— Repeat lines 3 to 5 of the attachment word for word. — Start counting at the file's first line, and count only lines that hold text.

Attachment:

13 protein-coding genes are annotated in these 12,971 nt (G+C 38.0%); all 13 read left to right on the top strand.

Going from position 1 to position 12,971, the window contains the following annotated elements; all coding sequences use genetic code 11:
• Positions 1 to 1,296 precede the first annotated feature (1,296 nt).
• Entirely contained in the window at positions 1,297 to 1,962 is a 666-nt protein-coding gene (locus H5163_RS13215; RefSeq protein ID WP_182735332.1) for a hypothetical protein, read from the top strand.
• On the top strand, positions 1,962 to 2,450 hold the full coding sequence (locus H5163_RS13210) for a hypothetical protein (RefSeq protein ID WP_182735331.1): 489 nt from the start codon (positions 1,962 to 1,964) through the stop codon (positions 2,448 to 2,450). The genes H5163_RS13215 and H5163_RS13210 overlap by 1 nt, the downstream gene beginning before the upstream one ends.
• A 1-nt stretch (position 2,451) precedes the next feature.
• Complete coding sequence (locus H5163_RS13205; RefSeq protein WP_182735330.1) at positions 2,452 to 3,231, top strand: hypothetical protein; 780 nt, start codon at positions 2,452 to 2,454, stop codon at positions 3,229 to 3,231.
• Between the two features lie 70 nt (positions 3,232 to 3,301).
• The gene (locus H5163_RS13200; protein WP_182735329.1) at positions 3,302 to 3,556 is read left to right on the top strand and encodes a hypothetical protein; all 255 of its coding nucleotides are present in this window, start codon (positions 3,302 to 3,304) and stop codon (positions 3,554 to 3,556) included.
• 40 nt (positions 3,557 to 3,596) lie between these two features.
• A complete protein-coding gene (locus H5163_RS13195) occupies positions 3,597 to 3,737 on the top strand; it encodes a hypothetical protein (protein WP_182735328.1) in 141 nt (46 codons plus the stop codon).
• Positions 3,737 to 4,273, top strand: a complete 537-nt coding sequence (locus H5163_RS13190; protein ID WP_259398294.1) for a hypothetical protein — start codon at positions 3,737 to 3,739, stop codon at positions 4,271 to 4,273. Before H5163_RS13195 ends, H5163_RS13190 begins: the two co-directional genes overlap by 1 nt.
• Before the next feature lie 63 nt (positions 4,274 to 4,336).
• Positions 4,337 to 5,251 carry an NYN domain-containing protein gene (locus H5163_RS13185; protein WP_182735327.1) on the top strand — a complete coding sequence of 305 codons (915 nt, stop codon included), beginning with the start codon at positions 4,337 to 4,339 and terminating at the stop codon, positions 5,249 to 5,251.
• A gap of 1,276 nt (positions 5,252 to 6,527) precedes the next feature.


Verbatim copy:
• Positions 1 to 1,296 precede the first annotated feature (1,296 nt).
• Entirely contained in the window at positions 1,297 to 1,962 is a 666-nt protein-coding gene (locus H5163_RS13215; RefSeq protein ID WP_182735332.1) for a hypothetical protein, read from the top strand.
• On the top strand, positions 1,962 to 2,450 hold the full coding sequence (locus H5163_RS13210) for a hypothetical protein (RefSeq protein ID WP_182735331.1): 489 nt from the start codon (positions 1,962 to 1,964) through the stop codon (positions 2,448 to 2,450). The genes H5163_RS13215 and H5163_RS13210 overlap by 1 nt, the downstream gene beginning before the upstream one ends.